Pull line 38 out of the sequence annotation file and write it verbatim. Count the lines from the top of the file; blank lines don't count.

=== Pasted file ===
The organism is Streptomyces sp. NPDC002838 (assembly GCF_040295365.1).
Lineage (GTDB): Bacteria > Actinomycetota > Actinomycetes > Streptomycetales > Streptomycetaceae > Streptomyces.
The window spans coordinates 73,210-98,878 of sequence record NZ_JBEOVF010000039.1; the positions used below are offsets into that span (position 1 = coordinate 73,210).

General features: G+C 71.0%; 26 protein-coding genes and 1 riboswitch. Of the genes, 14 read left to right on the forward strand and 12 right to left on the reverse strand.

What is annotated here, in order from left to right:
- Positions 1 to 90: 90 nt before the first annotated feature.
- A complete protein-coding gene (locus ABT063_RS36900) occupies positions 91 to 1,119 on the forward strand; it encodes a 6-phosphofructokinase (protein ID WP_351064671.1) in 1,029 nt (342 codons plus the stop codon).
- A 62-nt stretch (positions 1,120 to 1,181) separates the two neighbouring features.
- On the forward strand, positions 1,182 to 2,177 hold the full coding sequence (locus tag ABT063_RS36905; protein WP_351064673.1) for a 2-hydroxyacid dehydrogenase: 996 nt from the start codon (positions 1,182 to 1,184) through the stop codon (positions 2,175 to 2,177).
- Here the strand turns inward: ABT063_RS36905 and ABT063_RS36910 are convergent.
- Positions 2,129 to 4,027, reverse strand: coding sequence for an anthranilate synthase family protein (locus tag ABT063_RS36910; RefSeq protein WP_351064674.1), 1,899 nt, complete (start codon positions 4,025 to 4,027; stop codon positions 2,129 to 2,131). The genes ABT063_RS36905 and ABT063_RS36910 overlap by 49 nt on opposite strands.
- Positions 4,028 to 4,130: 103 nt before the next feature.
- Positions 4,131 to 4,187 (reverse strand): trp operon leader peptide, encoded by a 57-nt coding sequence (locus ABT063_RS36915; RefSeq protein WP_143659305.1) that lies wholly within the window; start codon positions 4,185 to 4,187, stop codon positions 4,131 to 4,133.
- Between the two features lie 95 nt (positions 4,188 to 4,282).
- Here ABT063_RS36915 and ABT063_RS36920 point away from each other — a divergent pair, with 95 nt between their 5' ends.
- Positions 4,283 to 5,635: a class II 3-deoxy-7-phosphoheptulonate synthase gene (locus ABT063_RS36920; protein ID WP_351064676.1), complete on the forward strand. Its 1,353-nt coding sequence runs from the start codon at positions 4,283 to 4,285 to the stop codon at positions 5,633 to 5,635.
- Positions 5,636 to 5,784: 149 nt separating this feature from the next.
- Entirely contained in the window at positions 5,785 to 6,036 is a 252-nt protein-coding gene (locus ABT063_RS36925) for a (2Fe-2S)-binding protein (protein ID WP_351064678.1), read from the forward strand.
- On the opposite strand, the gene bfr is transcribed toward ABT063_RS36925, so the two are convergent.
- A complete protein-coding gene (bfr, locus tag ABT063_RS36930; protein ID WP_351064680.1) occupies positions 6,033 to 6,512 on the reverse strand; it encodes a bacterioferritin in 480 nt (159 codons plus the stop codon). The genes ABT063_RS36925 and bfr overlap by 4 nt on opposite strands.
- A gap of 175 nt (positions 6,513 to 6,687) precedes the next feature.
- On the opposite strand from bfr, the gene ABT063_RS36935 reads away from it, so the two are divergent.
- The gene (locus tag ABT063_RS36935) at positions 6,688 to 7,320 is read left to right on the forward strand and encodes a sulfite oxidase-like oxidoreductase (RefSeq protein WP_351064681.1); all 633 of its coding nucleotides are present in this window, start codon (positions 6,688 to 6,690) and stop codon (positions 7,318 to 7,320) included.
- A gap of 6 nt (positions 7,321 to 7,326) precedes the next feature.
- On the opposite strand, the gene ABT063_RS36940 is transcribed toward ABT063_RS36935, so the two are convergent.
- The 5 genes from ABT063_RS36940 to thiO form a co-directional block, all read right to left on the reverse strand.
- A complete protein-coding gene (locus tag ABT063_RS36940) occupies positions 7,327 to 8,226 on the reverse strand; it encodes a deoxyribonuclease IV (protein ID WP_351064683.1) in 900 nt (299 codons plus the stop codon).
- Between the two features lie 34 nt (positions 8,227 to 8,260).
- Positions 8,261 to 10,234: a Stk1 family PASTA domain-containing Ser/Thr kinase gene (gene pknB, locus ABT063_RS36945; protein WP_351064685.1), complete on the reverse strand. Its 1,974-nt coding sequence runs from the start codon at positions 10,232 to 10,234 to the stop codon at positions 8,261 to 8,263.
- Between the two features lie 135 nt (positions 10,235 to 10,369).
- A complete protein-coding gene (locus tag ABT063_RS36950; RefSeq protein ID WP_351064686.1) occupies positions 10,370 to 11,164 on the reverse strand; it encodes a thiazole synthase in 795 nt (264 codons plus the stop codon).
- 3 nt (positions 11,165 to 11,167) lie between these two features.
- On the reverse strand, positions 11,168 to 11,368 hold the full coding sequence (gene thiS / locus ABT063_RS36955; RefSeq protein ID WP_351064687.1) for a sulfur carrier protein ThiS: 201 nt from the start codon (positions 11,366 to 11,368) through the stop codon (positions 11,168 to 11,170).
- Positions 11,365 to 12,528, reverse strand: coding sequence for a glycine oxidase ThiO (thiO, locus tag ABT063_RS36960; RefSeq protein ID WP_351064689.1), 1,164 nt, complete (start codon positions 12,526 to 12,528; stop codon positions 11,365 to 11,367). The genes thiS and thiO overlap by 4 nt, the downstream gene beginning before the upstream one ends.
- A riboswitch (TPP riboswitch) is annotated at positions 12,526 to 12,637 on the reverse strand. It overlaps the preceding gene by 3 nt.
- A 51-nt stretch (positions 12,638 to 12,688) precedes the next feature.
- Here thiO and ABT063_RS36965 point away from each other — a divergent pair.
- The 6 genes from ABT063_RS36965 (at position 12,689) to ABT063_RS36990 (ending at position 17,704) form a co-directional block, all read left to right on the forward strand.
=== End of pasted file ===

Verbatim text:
- The 6 genes from ABT063_RS36965 (at position 12,689) to ABT063_RS36990 (ending at position 17,704) form a co-directional block, all read left to right on the forward strand.